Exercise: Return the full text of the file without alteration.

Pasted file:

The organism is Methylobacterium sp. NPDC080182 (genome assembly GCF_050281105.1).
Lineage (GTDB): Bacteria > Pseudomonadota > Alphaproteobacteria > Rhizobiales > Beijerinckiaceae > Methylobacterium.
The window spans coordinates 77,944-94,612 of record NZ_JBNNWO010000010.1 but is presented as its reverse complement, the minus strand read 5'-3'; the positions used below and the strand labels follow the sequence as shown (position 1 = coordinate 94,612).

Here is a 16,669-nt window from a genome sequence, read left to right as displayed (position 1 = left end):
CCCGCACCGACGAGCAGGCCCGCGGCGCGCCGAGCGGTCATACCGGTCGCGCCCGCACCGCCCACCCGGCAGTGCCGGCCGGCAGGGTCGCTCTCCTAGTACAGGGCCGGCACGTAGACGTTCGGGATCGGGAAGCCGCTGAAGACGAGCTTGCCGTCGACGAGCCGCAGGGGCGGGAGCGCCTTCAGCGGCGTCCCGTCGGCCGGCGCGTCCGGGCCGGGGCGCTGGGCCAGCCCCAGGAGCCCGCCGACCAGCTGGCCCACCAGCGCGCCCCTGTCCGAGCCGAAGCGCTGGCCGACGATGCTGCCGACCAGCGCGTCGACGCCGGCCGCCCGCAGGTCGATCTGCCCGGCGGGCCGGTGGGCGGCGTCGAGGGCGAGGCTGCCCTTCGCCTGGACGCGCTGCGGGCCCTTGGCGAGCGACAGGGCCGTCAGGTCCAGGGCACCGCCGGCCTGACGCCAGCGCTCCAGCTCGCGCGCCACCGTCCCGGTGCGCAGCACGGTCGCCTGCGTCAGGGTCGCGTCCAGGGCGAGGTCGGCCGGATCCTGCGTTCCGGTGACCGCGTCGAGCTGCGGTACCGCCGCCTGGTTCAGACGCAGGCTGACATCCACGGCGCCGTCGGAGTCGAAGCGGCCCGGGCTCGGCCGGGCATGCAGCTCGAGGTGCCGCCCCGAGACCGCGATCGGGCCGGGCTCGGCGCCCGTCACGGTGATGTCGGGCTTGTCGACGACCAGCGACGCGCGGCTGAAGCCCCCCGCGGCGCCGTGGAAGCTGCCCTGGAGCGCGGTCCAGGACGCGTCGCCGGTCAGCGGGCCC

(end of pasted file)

The organism is Methylobacterium sp. NPDC080182 (genome assembly GCF_050281105.1).
Lineage (GTDB): Bacteria > Pseudomonadota > Alphaproteobacteria > Rhizobiales > Beijerinckiaceae > Methylobacterium.
The window spans coordinates 77,944-94,612 of record NZ_JBNNWO010000010.1 but is presented as its reverse complement, the minus strand read 5'-3'; the positions used below and the strand labels follow the sequence as shown (position 1 = coordinate 94,612).

Here is a 16,669-nt window from a genome sequence, read left to right as displayed (position 1 = left end):
CCCGCACCGACGAGCAGGCCCGCGGCGCGCCGAGCGGTCATACCGGTCGCGCCCGCACCGCCCACCCGGCAGTGCCGGCCGGCAGGGTCGCTCTCCTAGTACAGGGCCGGCACGTAGACGTTCGGGATCGGGAAGCCGCTGAAGACGAGCTTGCCGTCGACGAGCCGCAGGGGCGGGAGCGCCTTCAGCGGCGTCCCGTCGGCCGGCGCGTCCGGGCCGGGGCGCTGGGCCAGCCCCAGGAGCCCGCCGACCAGCTGGCCCACCAGCGCGCCCCTGTCCGAGCCGAAGCGCTGGCCGACGATGCTGCCGACCAGCGCGTCGACGCCGGCCGCCCGCAGGTCGATCTGCCCGGCGGGCCGGTGGGCGGCGTCGAGGGCGAGGCTGCCCTTCGCCTGGACGCGCTGCGGGCCCTTGGCGAGCGACAGGGCCGTCAGGTCCAGGGCACCGCCGGCCTGACGCCAGCGCTCCAGCTCGCGCGCCACCGTCCCGGTGCGCAGCACGGTCGCCTGCGTCAGGGTCGCGTCCAGGGCGAGGTCGGCCGGATCCTGCGTTCCGGTGACCGCGTCGAGCTGCGGTACCGCCGCCTGGTTCAGACGCAGGCTGACATCCACGGCGCCGTCGGAGTCGAAGCGGCCCGGGCTCGGCCGGGCATGCAGCTCGAGGTGCCGCCCCGAGACCGCGATCGGGCCGGGCTCGGCGCCCGTCACGGTGATGTCGGGCTTGTCGACGACCAGCGACGCGCGGCTGAAGCCCCCCGCGGCGCCGTGGAAGCTGCCCTGGAGCGCGGTCCAGGACGCGTCGCCGGTCAGCGGGCCC